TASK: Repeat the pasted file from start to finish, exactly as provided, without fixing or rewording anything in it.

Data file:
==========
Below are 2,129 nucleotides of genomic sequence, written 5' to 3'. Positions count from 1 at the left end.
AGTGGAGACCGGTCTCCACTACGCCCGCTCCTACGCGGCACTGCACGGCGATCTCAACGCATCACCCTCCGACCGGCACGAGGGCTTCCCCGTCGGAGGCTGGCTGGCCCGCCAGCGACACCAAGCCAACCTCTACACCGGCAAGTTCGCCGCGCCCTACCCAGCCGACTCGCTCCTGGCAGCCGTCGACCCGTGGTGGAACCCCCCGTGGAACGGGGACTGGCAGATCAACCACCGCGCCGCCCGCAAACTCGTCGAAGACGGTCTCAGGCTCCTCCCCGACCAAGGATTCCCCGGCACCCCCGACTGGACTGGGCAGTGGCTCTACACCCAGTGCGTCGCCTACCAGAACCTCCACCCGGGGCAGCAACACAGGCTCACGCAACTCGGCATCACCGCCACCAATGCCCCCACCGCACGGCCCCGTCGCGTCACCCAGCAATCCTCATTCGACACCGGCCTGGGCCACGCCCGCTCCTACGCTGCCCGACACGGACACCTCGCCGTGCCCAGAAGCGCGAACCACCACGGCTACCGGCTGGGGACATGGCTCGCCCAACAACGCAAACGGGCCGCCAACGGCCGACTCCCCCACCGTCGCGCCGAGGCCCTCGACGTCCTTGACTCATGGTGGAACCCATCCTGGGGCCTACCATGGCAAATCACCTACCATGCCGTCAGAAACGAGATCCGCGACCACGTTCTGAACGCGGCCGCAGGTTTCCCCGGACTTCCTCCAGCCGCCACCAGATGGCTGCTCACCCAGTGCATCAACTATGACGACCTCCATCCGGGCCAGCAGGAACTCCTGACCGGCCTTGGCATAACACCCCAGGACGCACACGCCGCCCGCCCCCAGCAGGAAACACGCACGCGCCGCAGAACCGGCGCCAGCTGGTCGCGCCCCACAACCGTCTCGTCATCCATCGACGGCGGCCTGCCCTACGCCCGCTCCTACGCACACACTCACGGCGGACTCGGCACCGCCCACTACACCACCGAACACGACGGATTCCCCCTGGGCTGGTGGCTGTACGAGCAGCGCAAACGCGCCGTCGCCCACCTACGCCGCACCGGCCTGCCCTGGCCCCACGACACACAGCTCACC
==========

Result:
Below are 2,129 nucleotides of genomic sequence, written 5' to 3'. Positions count from 1 at the left end.
AGTGGAGACCGGTCTCCACTACGCCCGCTCCTACGCGGCACTGCACGGCGATCTCAACGCATCACCCTCCGACCGGCACGAGGGCTTCCCCGTCGGAGGCTGGCTGGCCCGCCAGCGACACCAAGCCAACCTCTACACCGGCAAGTTCGCCGCGCCCTACCCAGCCGACTCGCTCCTGGCAGCCGTCGACCCGTGGTGGAACCCCCCGTGGAACGGGGACTGGCAGATCAACCACCGCGCCGCCCGCAAACTCGTCGAAGACGGTCTCAGGCTCCTCCCCGACCAAGGATTCCCCGGCACCCCCGACTGGACTGGGCAGTGGCTCTACACCCAGTGCGTCGCCTACCAGAACCTCCACCCGGGGCAGCAACACAGGCTCACGCAACTCGGCATCACCGCCACCAATGCCCCCACCGCACGGCCCCGTCGCGTCACCCAGCAATCCTCATTCGACACCGGCCTGGGCCACGCCCGCTCCTACGCTGCCCGACACGGACACCTCGCCGTGCCCAGAAGCGCGAACCACCACGGCTACCGGCTGGGGACATGGCTCGCCCAACAACGCAAACGGGCCGCCAACGGCCGACTCCCCCACCGTCGCGCCGAGGCCCTCGACGTCCTTGACTCATGGTGGAACCCATCCTGGGGCCTACCATGGCAAATCACCTACCATGCCGTCAGAAACGAGATCCGCGACCACGTTCTGAACGCGGCCGCAGGTTTCCCCGGACTTCCTCCAGCCGCCACCAGATGGCTGCTCACCCAGTGCATCAACTATGACGACCTCCATCCGGGCCAGCAGGAACTCCTGACCGGCCTTGGCATAACACCCCAGGACGCACACGCCGCCCGCCCCCAGCAGGAAACACGCACGCGCCGCAGAACCGGCGCCAGCTGGTCGCGCCCCACAACCGTCTCGTCATCCATCGACGGCGGCCTGCCCTACGCCCGCTCCTACGCACACACTCACGGCGGACTCGGCACCGCCCACTACACCACCGAACACGACGGATTCCCCCTGGGCTGGTGGCTGTACGAGCAGCGCAAACGCGCCGTCGCCCACCTACGCCGCACCGGCCTGCCCTGGCCCCACGACACACAGCTCACC